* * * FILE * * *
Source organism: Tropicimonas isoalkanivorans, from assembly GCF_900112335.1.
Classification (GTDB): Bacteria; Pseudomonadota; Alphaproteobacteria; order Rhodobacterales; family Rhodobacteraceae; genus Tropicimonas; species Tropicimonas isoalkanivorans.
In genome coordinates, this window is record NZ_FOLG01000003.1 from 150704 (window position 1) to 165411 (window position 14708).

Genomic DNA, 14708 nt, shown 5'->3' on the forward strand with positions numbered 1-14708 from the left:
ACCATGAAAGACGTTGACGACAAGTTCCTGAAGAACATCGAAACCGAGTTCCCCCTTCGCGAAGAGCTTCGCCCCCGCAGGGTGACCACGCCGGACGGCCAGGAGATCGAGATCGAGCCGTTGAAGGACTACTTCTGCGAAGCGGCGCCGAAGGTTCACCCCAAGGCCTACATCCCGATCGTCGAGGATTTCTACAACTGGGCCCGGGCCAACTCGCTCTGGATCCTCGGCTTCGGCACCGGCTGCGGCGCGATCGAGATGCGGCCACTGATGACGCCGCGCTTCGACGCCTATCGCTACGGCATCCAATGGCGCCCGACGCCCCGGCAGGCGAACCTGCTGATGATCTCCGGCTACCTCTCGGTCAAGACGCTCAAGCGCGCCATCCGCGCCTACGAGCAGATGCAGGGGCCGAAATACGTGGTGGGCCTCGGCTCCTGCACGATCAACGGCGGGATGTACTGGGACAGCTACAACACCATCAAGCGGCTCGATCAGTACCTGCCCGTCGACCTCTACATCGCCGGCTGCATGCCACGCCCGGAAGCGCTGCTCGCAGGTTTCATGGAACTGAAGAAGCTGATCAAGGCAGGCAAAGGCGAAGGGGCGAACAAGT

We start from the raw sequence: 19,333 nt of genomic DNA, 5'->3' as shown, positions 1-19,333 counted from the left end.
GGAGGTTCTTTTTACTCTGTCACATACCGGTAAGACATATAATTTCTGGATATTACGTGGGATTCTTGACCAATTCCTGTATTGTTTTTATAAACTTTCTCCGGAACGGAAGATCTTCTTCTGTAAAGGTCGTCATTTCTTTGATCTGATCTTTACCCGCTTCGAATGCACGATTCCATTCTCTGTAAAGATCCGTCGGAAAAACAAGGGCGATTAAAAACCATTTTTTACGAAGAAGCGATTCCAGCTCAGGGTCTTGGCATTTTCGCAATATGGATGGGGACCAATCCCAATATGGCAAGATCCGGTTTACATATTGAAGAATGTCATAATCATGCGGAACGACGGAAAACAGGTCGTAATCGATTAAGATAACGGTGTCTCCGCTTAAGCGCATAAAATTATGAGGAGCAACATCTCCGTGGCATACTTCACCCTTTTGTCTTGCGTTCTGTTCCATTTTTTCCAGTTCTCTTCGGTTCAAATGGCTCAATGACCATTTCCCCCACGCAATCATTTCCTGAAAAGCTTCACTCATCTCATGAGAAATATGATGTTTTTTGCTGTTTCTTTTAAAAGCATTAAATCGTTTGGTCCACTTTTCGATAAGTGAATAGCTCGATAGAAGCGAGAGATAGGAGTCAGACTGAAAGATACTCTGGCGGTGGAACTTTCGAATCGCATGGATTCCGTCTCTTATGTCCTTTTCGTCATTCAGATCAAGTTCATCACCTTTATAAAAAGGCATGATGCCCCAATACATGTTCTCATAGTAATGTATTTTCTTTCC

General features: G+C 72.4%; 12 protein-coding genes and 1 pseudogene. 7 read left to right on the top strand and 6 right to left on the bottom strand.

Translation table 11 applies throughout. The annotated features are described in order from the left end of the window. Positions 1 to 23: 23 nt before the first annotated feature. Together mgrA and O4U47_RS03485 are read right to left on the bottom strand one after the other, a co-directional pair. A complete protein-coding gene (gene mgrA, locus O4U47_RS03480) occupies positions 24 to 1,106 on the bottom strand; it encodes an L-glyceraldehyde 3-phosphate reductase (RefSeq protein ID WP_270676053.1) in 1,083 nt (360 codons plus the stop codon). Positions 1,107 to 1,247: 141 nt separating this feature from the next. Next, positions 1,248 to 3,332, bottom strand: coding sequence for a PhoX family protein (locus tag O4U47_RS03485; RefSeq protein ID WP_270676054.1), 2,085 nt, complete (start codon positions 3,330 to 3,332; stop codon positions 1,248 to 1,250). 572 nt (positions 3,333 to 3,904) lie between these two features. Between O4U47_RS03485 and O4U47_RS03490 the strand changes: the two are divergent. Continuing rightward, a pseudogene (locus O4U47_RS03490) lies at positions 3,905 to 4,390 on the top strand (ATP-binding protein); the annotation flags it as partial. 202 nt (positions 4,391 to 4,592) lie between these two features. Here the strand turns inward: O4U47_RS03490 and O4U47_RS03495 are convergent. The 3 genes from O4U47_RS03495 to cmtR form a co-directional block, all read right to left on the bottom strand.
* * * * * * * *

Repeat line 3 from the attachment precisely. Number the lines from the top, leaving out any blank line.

In genome coordinates, this window is record NZ_FOLG01000003.1 from 150704 (window position 1) to 165411 (window position 14708).